Will Seattle Restaurants and Bars Start Selling Toilet Paper Again During Latest Shutdown?

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Will Seattle Restaurants and Bars Start Selling Toilet Paper Again During Latest Shutdown?

Earlier this year, a run on essentials – like toilet paper and hand sanitizer – caused some bottlenecks in grocery stores as Washingtoners wanted to stock up while ordering at home and weren’t really sure how long mandates would last. Now it looks like those unnecessary panic buying times are back. After Governor Jay Inslee announced new restrictions on gatherings and business on Sunday, there were soon empty shelves in local supermarkets that were stripped of various staples – some, like Safeway, are even considering restricting the number of such items customers buy can reintroduce.

As you can recall, restaurants and bars once saw a potential opening to the black market for toilet paper and other supplies. In the spring, some had large orders from suppliers gathering dust after the dining rooms first closed. Some decided to pack them with take-away orders to sweeten the deals – even breweries got involved. But this time, those gimmicks will likely be scarce.

“Our non-food suppliers are experiencing the same bottlenecks as food,” says Jeremy Price of the Sea Creatures restaurant group, which includes the redesigned Whale Wins Cafe and Larder, a hybrid market and counter eatery. Price explains that while some places are still trying to sell items like toilet paper, the last eight months of the pandemic have been driving up and down the supply chain in the hospitality industry, so there is likely not a large surplus of glove disinfectants and paper products for restaurants Use for retail or promotional gifts.

In the meantime, other establishments have already devoted much of their resources to relocating takeaway and it may not be worth finding ways to cram in extras. Seapine had given a toilet paper giveaway back in March, but the renowned Georgetown Brewery says it is unlikely to happen again. Instead, she focused on retail operations in order to survive the likely long winter, with customers not having access until 1 p.m. at least December 14th. “Before the pandemic, we were only in the draft,” says Steve Little, Seapine’s wholesale manager. “We now offer cans with placements in grocery, specialty, and convenience stores in the Seattle-Tacoma area. For the foreseeable future, we’re doubling all off-premise sales. “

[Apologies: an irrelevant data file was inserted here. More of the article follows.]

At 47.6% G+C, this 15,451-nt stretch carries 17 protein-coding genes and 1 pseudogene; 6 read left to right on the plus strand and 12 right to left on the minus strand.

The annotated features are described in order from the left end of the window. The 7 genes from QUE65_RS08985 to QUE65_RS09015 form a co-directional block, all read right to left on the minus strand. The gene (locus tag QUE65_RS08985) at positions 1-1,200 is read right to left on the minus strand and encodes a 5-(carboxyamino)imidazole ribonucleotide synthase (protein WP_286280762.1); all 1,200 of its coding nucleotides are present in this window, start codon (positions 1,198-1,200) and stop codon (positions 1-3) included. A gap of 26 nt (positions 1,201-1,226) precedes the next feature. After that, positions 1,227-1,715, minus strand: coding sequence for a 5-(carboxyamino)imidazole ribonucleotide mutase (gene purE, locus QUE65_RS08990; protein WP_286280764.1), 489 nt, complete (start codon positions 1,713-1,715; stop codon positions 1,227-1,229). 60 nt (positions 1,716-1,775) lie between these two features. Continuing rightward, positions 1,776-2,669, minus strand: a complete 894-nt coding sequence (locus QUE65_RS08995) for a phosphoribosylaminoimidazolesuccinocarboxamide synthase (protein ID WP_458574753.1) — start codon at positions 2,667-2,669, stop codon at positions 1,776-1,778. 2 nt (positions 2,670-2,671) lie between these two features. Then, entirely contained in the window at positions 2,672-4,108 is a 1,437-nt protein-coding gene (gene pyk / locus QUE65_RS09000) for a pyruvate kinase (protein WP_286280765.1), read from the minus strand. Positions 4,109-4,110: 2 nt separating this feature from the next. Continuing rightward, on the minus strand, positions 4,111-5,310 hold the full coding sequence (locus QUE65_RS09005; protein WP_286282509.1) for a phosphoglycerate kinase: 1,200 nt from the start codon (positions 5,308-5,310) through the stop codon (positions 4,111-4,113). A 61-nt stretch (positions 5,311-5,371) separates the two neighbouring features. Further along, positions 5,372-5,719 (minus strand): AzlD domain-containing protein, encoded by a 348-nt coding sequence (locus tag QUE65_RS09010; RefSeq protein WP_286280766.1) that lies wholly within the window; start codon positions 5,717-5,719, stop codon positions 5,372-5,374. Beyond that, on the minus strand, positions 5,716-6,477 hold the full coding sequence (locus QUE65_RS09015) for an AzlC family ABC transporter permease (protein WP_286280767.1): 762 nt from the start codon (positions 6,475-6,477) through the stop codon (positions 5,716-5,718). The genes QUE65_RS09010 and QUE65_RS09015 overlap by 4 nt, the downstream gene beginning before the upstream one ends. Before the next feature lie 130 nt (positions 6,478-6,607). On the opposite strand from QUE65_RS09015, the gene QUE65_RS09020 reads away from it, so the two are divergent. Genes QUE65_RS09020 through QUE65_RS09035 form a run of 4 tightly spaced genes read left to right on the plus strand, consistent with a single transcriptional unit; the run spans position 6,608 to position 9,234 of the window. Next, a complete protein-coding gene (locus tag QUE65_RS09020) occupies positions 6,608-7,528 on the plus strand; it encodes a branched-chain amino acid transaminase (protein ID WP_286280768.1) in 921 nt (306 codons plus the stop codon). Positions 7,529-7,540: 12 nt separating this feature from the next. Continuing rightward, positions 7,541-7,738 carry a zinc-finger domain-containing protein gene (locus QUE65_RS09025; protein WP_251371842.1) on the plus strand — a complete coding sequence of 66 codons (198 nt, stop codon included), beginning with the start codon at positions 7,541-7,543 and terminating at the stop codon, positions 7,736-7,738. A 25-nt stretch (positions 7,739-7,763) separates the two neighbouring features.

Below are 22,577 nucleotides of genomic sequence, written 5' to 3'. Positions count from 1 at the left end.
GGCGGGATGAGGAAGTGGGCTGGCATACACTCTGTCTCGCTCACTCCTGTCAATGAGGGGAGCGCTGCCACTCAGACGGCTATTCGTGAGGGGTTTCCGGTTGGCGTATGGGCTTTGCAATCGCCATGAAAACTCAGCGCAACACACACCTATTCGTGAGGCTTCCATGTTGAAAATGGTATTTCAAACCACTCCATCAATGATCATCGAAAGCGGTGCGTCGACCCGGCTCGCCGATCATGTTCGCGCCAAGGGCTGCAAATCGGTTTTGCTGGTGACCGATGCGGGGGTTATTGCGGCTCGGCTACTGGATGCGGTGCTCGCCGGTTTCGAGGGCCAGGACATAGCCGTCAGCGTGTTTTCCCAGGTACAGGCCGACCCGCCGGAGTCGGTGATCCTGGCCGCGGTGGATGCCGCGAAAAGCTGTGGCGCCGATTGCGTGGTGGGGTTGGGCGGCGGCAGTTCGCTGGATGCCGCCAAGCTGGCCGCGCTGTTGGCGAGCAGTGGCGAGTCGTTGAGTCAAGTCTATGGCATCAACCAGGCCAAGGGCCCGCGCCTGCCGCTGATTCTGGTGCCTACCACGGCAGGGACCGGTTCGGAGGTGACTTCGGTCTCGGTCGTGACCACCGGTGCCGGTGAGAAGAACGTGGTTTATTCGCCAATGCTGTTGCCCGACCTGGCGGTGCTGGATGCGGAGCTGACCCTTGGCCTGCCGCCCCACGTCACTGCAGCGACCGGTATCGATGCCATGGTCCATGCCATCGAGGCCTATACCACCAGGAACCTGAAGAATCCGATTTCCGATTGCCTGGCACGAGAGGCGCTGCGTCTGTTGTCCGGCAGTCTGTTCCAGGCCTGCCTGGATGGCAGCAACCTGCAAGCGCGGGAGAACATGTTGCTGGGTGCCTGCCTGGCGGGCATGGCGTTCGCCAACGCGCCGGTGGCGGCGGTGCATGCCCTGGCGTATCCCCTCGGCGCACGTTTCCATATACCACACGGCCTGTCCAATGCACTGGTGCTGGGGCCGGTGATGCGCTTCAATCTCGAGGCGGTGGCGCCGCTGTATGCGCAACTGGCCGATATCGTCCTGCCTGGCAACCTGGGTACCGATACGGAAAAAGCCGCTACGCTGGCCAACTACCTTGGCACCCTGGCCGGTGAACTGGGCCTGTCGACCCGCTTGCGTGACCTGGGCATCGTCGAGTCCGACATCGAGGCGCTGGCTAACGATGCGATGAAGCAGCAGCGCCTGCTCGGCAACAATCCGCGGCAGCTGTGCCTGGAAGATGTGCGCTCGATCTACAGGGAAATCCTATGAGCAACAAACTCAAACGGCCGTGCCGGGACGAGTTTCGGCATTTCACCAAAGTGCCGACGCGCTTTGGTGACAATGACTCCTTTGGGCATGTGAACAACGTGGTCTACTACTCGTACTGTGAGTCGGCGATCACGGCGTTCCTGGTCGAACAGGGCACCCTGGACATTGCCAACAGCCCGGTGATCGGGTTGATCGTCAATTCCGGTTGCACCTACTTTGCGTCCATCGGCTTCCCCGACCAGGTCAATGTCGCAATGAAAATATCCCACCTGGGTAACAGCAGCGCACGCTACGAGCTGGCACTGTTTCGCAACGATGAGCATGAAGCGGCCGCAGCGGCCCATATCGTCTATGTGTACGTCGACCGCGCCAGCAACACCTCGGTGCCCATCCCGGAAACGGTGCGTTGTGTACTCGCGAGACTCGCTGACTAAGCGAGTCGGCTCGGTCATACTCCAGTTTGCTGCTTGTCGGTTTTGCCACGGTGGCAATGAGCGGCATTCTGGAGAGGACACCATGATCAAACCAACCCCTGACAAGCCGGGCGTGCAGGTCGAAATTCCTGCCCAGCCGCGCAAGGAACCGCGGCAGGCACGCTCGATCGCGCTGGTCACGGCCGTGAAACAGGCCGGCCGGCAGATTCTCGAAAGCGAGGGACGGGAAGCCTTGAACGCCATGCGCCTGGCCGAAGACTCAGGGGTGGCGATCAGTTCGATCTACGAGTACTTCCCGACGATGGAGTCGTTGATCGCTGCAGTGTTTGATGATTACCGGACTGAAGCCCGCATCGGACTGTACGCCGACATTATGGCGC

That is, some restaurants see a value – or a necessity – in keeping the mood in their stores. The Central District French restaurant, L’Oursin, had just resumed dinner for two nights before Inslee made its announcement. As such, it will revert to some of its earlier take-away options, including the Old Scratch seared chicken and sandwich pop-up while the retail market keeps going for cold cuts and other prepared foods, cheese, meat, fish, and vegetables. “We also have an idea for a limited situation when eating on the terrace, which we hope to implement in the next week,” says co-owner Zac Overman.

With regard to these major grocery purchases, it should be noted that in its recent press conference, Inslee advised against “buying up everything you can get your hands on” and noted, “Our supply chain is good.” Here is a list with tips for buyers.